That interface is actually very nice. I’m quite impressed by the way they play with typography — reminiscent of Flash animations of a few years ago, but in a good way. Classy, and quirky. Yes, it is intentional that the’ e’ on” marketplace” is cut off, and I like that kind of ambition from a designer.
But… it’s still just a media player. The iPod touch is a PDA.
A bit of Twitter follow-spam. Let’s see if that works. (Damn, I knew I should have created a Twitter account for Unicode.)
Would you kindly do me a favor and follow @unicodeapp so it doesn’t look so much like a spammer on the follow notices?
(Did I ever tell you how much it annoys me that ‘@’ has become part of Twitter usernames when it’s just supposed to mean talking to s/o?)
iPhone blogs that still haven’t figured out a way to make stable video of the iPhone lying flat on a table… (when it doesn’t need tilt, duh)
I’m not sure what to think. I’ve always assumed that the development had to be somewhat advanced if they were suddenly announcing it — unlike many people who accused it of being vaporware — but the bits around the browser window scare me: they look ugly and temporary (a minimal, vestigial system tray? why the hell would you want that?) but the worst part is that Google is perfectly capable of releasing an OS that looks like this.
What I find really interesting, though (and unless you’ve always thought it would work that way, which I hadn’t, I’d say the cleverness makes it unlikely that it would be a fake) is the way tabs are roaming free on the desktop. Meaning, essentially, that there is no such thing as “tabs” anymore: each page is in its own window (and process, as we all know), and it just so happens that windows can be docked together. That looks like a great interface for geeks and regular users alike. (I had stupidly imagined that all pages would display in a full-screen window with tabs on top — but that’s unworkable on today’s web, as there still are legit uses for popups.)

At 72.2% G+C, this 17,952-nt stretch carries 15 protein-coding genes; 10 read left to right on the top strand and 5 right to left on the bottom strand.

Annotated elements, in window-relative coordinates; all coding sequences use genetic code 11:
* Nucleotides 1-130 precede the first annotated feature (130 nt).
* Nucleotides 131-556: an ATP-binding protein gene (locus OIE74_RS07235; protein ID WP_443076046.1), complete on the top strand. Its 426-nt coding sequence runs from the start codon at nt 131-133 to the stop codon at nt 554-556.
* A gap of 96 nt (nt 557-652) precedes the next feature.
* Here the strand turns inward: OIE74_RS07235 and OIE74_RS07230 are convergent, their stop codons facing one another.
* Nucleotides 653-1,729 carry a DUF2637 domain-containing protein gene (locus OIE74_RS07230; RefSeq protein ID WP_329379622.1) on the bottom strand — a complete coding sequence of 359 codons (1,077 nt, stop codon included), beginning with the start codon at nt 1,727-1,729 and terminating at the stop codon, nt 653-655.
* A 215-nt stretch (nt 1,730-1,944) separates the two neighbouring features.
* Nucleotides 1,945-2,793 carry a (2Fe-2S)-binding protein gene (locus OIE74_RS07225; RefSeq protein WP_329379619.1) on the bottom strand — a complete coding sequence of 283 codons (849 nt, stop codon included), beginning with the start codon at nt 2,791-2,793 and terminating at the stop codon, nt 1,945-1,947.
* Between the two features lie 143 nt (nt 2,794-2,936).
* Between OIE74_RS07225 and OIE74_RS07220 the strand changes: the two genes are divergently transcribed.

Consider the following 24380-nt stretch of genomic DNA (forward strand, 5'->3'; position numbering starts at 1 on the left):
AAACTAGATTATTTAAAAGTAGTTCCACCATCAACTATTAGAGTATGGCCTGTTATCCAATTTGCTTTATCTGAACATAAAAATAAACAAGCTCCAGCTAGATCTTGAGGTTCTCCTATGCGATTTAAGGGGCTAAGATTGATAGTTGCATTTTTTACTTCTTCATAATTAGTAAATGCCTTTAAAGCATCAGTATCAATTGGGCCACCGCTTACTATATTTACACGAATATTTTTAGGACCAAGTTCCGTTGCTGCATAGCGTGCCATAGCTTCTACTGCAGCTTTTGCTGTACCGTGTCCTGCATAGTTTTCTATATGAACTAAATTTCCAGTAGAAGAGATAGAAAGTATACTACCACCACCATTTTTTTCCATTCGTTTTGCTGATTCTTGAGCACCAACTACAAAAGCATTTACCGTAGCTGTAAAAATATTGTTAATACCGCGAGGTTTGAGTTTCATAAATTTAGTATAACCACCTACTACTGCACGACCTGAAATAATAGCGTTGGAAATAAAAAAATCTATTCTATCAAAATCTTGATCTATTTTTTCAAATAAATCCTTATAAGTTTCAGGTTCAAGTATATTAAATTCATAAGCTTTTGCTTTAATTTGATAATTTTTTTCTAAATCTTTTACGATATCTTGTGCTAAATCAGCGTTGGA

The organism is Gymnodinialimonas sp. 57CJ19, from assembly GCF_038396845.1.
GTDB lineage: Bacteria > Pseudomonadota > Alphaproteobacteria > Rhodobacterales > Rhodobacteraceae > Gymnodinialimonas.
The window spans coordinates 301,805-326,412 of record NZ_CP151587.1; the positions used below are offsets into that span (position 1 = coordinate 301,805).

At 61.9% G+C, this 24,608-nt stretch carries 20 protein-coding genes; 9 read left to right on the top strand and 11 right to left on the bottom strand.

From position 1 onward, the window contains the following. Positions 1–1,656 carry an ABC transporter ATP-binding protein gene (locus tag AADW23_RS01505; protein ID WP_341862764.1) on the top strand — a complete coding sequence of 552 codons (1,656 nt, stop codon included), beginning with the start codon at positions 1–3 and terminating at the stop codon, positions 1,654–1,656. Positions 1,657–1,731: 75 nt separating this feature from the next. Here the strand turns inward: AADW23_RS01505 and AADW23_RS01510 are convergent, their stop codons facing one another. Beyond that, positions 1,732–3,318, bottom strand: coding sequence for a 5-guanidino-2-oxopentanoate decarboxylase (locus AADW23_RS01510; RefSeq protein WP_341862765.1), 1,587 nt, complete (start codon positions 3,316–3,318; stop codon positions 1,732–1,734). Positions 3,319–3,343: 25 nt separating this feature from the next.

You’ve got to wonder: had they planned this from the start? Is that why Chrome looks so different from every other browser, with its tabs on top and embedded blue background? Did they always intend for Chrome to be perceived as a little slice of Chrome OS on your desktop?
I’m not sure that Google itself did, but I’d bet the Chrome devs had it in mind.
Do we need that many blogs to post screenshots of Facebook 3.0 for iPhone? We’re all gonna get it on our phones in a week anyway.
Yum. Wonder if it would work on a Mac. Well, I doubt it would on my Mac anyway.
[Adium] 1.3.6 also features an updated version of the Facebook chat plugin, fixing a number of issues, which were present in Adium 1.3.5 including unwanted email notifications, dropped messages and missing contact icons.
Emphasis mine. People seemed to think me crazy when I told them I’d quit using Adium to access Facebook chat because it still lost messages sometimes.
Finally watched a couple of Palm Pre ads on YouTube and… what the fuck is everybody freaking out over?
If New!Palm is really clever (which is possible), they might have astroturfed the internet freakout themselves.
We’re gearing up to launch a new feature which makes Twitter truly location-aware. A new API will allow developers to add latitude and longitude to any tweet.
I don’t think I personally want my tweets to be geolocated on a general basis, but I think this is a great idea, and great for Twitter. Oh, but wait: